NASA scientists shouted with joy as they watched a parachute deliver their first samples of material from a world beyond the moon.
The Osiris-Rex spacecraft dropped the bowl-shaped container of debris from the Bennu asteroid into orbit before heading off to its next target.
Scientists cautiously approached the capsule after it came to rest in the Utah desert on Sunday, tested the nearby air for alien contaminants and flew it by helicopter to a nearby Defense Department facility.
Seven years after launch, NASA said the “real moment of truth” will come when they open the 4.5 billion-year-old contents at NASA’s Johnson Space Center in Houston in the coming days.
“We’re going back to the beginning of the solar system, looking for clues as to why Earth is a habitable world, this rare jewel in space with oceans and a protective atmosphere,” said lead scientist Dante. Lauretta from the University of Arizona.
The capsule came to rest in the Utah desert on Sunday morning after being dropped by parachute
NASA scientists had to test the nearby air and soil for alien contaminants before touching the capsule
“The biggest question is the origin of life, and we believe we’re bringing back that kind of material, perhaps the seeds of life that these asteroids delivered in the beginning.”
Japan, the only other country to return asteroid samples, collected about a teaspoon during a few asteroid missions.
Osiris-Rex, the mothership, flew away on the $1 billion mission in 2016. It reached Bennu two years later, and in 2020 it picked up debris from the small, round space rock using a long-handled vacuum cleaner.
By the time it returned, the spacecraft had logged 4 billion miles (6.2 billion kilometers).
NASA’s recovery efforts in Utah include both helicopters and a temporary cleanroom at the Department of Defense’s Utah Test and Training Range.
The samples will be flown to a new laboratory at NASA’s Johnson Space Center in Houston on Monday morning. The building already houses hundreds of pounds (kilograms). moon rocks collected by the Apollo astronauts over half a century ago.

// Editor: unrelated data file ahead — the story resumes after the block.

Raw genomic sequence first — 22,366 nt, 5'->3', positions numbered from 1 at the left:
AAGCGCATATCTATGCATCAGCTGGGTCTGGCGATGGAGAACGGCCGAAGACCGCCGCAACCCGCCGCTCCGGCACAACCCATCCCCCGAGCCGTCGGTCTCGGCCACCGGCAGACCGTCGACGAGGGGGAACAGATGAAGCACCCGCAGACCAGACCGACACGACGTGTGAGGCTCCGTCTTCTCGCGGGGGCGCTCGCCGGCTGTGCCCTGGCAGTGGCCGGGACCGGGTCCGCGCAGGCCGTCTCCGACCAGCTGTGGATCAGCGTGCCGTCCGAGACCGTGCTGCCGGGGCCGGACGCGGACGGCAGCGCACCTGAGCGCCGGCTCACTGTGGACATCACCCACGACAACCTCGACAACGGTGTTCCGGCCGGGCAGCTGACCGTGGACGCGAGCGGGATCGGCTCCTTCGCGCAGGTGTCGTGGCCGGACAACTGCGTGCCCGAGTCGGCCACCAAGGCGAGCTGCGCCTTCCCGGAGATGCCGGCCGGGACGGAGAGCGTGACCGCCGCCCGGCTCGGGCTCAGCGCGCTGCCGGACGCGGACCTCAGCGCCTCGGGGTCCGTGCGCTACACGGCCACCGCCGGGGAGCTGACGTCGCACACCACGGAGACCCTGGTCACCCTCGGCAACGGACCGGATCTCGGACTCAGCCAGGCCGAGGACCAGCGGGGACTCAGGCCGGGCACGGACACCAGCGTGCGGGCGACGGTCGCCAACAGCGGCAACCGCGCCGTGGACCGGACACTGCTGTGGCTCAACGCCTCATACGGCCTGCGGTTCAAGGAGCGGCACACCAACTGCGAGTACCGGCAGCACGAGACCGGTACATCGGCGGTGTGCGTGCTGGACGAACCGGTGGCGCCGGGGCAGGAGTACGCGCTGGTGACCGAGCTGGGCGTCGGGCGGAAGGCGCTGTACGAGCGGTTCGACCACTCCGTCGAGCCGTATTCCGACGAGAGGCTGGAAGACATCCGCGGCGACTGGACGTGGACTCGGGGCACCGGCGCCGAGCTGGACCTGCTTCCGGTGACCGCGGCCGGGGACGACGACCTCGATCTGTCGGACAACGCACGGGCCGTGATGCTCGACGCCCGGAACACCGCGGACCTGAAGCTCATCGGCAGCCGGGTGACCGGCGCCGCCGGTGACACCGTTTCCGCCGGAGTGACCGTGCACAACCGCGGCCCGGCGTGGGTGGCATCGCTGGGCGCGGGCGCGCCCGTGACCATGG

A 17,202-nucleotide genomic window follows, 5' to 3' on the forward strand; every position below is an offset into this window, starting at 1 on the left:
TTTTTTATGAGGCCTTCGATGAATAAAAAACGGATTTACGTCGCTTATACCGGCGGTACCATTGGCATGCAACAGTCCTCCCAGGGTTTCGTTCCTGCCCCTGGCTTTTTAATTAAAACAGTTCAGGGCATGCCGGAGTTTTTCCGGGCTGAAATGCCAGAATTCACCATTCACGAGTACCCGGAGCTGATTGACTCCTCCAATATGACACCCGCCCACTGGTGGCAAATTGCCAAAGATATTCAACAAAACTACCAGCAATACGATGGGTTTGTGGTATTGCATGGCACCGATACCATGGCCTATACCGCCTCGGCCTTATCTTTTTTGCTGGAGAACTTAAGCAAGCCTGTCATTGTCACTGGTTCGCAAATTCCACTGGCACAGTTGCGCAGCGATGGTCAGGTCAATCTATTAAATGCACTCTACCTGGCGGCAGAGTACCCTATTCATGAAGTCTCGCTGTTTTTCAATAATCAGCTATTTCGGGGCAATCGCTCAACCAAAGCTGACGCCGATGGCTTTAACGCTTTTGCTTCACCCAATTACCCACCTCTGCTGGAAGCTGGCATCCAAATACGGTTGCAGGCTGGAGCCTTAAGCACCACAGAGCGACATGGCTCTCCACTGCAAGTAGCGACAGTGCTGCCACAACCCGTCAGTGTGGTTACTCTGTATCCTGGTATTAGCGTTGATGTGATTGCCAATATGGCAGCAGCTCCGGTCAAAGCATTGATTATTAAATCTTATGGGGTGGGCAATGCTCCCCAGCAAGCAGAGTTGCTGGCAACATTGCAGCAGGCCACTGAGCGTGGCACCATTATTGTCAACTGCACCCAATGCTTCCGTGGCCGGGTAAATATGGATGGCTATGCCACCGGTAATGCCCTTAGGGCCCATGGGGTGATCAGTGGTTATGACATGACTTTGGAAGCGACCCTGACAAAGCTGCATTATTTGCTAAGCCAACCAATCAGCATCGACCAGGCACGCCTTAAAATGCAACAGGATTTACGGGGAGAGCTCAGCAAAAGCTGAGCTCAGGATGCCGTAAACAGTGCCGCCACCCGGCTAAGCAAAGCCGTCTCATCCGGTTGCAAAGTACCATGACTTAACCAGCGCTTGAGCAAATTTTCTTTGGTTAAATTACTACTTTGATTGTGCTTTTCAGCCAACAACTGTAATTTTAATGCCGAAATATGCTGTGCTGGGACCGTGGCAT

The mission’s lead scientist, Dante Lauretta of the University of Arizona, will accompany the samples to Texas. The opening of the container in Houston in a few days will be “the real moment of truth” given the uncertainty over the quantity inside, he said before landing.
Engineers estimate that the canister contains 250 grams of material from Bennu, plus or minus 100 grams (plus or minus 3.53 ounces). Even at the low end, it will easily exceed the mission’s minimum requirement, Lauretta said.
It will take a few weeks to get an accurate measurement, NASA chief curator Nicole Lunning said.
NASA plans a public show-and-tell in October.
NASA’s first samples of asteroids retrieved from deep space were dropped into the Utah desert on Sunday, capping a seven-year journey.
The Bennu asteroid has a diameter of about 450 meters and is believed to be a fragment of a much larger predecessor
Bennu currently orbits the sun, 81 million kilometers from Earth, and has a diameter of about a third of a mile (half a kilometer), about the size of the Empire State Building.
But it is shaped like a spinning top and is believed to be the broken fragment of a much larger asteroid.
During his two-year investigation, Osiris-Rex discovered that Bennu was a thick mess full of boulders and craters.
The surface was so loose that the spacecraft’s vacuum arm sank half a meter into the asteroid, sucking in more material than expected and causing the lid to jam.
These close-up observations could be useful late in the next century. Well, yes expect to get dangerously close to Earth in 2182 – possibly close enough to hit. The data collected by Osiris-Rex will help in any asteroid deflection attempt, according to Lauretta.
Osiris-Rex is already chasing the asteroid Apophis and will reach it in 2029.
This was NASA’s third sample to return from a robotic mission in space. The Genesis spacecraft dropped bits of solar wind in 2004, but the samples were degraded when the parachute failed and the capsule crashed to the ground. The Stardust spacecraft successfully delivered comet dust in 2006.
NASA’s plans to return samples from Mars have been put on hold after an independent review board criticized the cost and complexity. Over the past two years, the Mars rover Perseverance has collected nuclear samples for possible transport to Earth.